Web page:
There appears to have been a lot of stars around recently. The high street is full of stars – green and blue light – there are stars on goods in shops to encourage us that they are a bargin and we are putting the stars from the tops pf our trees away.
And lovers of the night sky had a treat last month when on Monday 13th December night the clear conditions gave for one of the best astronomical shows of the year.
Some experts believe the annual Geminid meteor shower is becoming more spectacular – though if it is, nobody is sure why – and with cloudless skies possible in many parts of the country, this year’s event could be a particularly memorable one.
At its peak and in a clear, dark sky, up to 100 meteros or shooting stars – may be seen every hour. The best time to see it is expected to be late on Monday night and in the early hours of Tuesday after the moon has set.
Called the Geminid meteor shower because the outer space objects originate from the Gemini constellation, the debris is material from what is now believed to be an extinct comet. The Earth passes through it every year during December.
The meteors cause streaks of light that flash through the sky as they burn up in the atmosphere for a night of ‘shooting stars.’
This week we have seen Professor Brian Cox and Dara O Briain host three days of live stargazing featuring epic images from observatories around the globe on BBC Two. On the first episode we heard about the movement of Uranus and Jupiter and if you had a clear sky you could have seen them. Then On Tuesday the weather allowed only a few people to see a partial eclipse of the Sun.
Shooting stars, comets, and the movement of planets in the sky have always fascinated people. For centuries people have been fascinated about what happens above us in the heavens.
For example, every seventy-six years, Haley’s comet came speeding by the earth. In 1910, it came within 14 million miles of the earth and it was unusually bright in the sky that year. Normally, Haley’s comet is 40 miles from earth, but in 1910, it was only 14 million miles away from us, lighting up the sky each night with brilliant clarity. And people were afraid. Substantiated rumour said that the comet gave off comet gas, a poisonous comet gas, and therefore financial hucksters were selling comet pills to protect the populations below from comet gases that would penetrate our atmosphere.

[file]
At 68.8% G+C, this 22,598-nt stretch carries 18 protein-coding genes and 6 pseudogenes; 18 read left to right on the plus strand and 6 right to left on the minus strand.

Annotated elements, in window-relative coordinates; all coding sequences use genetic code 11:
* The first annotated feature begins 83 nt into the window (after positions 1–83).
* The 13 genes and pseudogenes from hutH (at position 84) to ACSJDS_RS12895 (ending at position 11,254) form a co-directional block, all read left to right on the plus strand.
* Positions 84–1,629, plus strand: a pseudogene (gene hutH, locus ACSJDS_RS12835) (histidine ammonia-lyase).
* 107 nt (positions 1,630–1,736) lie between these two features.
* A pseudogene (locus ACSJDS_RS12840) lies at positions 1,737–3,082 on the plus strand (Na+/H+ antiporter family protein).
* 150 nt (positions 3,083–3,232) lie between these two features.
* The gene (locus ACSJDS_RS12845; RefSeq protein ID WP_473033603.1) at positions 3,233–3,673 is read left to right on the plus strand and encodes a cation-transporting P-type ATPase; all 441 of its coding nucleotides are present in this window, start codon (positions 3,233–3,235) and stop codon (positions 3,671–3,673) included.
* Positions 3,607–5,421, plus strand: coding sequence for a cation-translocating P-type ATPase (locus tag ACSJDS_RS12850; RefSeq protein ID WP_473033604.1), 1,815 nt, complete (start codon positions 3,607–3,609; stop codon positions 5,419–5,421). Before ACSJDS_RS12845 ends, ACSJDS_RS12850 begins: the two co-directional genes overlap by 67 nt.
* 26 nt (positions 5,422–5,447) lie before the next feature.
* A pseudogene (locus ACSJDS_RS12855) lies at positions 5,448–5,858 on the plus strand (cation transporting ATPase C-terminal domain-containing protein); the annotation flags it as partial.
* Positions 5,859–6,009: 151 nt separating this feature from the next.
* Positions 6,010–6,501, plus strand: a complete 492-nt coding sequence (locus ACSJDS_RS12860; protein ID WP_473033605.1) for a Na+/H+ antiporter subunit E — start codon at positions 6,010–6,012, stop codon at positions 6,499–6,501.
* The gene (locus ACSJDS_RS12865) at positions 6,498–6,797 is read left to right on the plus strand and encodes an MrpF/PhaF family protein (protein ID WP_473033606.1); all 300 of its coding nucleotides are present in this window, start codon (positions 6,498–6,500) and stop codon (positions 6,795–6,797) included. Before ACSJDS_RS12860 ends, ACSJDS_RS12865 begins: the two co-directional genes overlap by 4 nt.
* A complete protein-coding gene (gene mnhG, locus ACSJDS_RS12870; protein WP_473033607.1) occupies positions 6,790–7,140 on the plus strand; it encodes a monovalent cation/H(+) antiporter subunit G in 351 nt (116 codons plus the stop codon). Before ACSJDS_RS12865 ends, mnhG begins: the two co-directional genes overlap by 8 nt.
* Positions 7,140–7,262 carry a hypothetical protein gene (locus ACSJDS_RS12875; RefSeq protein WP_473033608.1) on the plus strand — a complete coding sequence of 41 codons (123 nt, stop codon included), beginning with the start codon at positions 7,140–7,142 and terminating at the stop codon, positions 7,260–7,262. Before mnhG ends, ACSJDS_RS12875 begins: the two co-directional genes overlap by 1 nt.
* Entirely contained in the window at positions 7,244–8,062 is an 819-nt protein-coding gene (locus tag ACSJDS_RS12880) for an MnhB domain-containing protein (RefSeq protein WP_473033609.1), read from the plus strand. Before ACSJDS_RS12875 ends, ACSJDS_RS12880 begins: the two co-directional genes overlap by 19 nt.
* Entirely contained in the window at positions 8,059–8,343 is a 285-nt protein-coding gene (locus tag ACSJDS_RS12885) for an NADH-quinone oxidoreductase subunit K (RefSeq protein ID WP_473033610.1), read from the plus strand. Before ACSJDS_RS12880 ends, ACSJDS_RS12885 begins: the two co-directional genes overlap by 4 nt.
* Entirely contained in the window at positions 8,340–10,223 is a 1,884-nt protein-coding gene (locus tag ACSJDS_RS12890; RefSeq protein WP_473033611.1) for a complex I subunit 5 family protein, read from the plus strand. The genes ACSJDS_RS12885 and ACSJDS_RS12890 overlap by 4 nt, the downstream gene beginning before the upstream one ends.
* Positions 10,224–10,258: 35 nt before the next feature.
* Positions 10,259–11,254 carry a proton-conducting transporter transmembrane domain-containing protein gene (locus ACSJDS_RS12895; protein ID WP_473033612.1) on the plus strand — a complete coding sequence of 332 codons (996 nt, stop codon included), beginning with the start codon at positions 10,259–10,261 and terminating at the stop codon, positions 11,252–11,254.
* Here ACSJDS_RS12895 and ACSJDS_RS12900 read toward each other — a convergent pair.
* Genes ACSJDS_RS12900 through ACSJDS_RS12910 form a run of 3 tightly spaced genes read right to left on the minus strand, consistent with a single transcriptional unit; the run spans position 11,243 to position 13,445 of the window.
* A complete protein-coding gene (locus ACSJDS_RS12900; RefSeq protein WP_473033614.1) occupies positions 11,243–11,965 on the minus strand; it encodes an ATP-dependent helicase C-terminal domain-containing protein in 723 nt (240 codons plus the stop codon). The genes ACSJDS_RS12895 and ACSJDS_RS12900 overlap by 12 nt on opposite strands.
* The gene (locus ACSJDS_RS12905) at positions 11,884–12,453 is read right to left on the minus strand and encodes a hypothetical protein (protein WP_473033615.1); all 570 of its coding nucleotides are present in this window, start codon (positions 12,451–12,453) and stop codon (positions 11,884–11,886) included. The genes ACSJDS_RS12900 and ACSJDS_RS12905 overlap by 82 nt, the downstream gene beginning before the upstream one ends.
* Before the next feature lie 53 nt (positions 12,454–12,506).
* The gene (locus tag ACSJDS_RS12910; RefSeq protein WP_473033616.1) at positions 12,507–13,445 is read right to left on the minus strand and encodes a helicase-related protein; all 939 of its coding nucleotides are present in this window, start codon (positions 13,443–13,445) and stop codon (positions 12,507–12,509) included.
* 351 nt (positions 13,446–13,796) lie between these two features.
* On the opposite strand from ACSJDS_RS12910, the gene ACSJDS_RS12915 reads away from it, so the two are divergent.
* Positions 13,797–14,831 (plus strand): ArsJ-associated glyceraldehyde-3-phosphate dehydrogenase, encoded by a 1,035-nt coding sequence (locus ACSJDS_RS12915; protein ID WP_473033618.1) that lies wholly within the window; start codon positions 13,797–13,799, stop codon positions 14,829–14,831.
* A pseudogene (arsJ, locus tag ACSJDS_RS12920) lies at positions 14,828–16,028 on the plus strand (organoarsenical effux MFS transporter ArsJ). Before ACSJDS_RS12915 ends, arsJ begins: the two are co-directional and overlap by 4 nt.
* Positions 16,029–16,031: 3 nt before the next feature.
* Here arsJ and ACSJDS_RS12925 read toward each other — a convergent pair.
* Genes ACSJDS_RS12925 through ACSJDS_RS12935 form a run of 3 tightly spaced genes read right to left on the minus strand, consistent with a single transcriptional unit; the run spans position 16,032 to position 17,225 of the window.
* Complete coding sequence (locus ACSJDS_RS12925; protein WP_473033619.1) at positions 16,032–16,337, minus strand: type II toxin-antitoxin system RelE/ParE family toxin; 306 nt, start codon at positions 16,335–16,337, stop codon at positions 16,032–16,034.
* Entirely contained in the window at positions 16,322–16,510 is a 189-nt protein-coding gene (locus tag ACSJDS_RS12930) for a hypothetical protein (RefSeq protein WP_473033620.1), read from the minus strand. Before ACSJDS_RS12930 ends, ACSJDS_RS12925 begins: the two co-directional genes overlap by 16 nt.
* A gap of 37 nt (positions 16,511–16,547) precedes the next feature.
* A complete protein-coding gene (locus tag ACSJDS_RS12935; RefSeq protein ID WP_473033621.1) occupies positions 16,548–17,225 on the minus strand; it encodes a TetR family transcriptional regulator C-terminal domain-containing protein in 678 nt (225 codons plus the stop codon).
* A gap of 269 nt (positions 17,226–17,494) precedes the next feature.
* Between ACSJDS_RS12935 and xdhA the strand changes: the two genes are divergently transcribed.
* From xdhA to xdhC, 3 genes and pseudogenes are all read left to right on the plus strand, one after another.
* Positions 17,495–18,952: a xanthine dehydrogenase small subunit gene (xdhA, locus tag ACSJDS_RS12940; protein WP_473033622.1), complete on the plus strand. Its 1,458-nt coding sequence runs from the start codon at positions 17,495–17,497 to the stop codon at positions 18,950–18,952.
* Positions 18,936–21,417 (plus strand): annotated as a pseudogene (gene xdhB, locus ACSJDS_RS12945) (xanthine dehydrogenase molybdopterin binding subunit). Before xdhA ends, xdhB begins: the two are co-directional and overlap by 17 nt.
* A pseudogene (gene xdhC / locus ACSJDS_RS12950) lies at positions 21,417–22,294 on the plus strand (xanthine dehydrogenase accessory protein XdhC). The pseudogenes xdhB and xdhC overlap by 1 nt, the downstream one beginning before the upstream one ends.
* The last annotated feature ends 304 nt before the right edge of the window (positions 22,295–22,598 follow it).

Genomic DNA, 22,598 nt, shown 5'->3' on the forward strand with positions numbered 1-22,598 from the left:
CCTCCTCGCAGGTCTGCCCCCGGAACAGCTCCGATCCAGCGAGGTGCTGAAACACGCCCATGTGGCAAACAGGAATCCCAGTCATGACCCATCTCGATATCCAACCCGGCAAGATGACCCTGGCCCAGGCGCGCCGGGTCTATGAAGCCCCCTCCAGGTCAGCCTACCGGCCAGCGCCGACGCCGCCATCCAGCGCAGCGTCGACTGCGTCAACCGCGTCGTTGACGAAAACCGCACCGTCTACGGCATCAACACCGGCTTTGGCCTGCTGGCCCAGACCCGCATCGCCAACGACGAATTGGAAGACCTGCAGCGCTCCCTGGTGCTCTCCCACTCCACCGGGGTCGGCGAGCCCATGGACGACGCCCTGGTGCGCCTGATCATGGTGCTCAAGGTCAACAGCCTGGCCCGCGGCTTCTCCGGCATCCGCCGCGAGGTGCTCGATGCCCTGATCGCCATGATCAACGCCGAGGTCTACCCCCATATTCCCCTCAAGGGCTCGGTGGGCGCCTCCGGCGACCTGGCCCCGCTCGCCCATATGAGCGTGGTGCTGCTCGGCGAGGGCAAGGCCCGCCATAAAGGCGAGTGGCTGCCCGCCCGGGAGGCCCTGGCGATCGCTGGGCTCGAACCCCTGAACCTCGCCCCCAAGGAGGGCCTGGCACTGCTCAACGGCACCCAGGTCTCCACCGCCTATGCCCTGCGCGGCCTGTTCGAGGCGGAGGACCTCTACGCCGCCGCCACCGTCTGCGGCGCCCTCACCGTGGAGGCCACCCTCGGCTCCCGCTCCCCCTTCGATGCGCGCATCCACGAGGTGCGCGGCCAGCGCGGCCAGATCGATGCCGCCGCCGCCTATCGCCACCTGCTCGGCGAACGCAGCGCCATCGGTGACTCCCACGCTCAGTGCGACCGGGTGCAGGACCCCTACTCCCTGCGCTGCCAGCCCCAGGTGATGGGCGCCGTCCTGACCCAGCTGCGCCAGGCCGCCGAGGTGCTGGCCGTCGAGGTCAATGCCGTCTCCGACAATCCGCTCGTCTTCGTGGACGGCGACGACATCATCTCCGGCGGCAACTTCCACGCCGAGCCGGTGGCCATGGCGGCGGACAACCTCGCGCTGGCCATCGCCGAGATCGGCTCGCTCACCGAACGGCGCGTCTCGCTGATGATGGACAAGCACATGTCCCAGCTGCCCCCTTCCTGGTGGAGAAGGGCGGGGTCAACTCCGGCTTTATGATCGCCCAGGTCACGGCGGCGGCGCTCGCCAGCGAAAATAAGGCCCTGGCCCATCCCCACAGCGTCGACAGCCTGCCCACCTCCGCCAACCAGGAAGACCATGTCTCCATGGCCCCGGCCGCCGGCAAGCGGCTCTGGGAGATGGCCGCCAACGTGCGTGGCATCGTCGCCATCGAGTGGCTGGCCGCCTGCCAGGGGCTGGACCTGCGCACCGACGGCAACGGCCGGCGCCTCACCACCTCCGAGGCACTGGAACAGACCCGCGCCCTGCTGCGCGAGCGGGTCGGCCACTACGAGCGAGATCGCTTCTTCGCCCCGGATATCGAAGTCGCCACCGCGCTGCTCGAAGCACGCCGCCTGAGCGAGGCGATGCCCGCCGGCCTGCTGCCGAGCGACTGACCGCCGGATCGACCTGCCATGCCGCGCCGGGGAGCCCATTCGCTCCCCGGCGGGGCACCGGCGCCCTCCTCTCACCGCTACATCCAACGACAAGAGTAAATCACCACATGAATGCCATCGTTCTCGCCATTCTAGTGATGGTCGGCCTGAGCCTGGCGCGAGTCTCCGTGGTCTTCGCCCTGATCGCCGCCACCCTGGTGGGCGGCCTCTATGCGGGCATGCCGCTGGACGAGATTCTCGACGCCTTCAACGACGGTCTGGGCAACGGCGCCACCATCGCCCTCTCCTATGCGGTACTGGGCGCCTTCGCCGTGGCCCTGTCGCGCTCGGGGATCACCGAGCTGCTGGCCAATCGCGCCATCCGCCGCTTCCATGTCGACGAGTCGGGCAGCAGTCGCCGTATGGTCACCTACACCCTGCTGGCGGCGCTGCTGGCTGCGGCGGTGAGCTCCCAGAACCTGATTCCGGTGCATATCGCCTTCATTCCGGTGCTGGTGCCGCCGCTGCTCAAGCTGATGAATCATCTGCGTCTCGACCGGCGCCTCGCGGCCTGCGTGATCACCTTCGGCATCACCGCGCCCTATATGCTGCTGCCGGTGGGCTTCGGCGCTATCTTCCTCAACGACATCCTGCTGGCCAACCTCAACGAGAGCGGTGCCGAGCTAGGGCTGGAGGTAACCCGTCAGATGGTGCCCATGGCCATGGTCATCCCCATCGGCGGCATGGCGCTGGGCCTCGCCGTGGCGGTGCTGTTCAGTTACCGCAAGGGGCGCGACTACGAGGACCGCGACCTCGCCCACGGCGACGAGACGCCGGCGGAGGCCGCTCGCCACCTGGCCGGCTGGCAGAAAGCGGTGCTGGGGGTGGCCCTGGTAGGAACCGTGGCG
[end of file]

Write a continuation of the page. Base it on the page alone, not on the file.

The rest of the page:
Seventy-six years later, it was different, but money still was to be made. In 1986, the best place on earth to witness Haley’s comet was in Australia and New Zealand, and it became commercial “show time.” Every motel room sold out. So many rooms were in demand that the government appealed to citizens to rent out their homes to tourists to come and see the magnificent site of Haley’s comet
Yes, people past and present have been fascinated about comets and shooting stars and signs in the heavens.
The Magi, by He Qi, China
And this week we celebrated in the Christian Church Epiphany – the arrival of the magi from the East who followed a star. Followed by the magi before it settled over Bethlehem scientists have sought to explain the star for example it in 7 BC, there was interplay between the two planets, Jupiter and Saturn. The two planets interwove in and out with each other. It happens every 800 years, e.g. about 800 AD, 1600 AD, and also in 7BC – was it that star? Does it really matter?
I was struck on the first episode of Stargazing that Jonathan Ross admitted to having at least 3 big telescopes and that he didn’t know how to use them. Our local camera shop had five telescopes in the window this week on Monday and none by Thursday. The experts suggested that Jonathan Ross should start by using the naked eye and learn to recognise the sky before using technology to help – maybe there is a lesson for us in that – it takes time to get to know the night sky and is better done without rushing in using technology. How often in other parts of our lives do we use technology rather than spend time to understand something?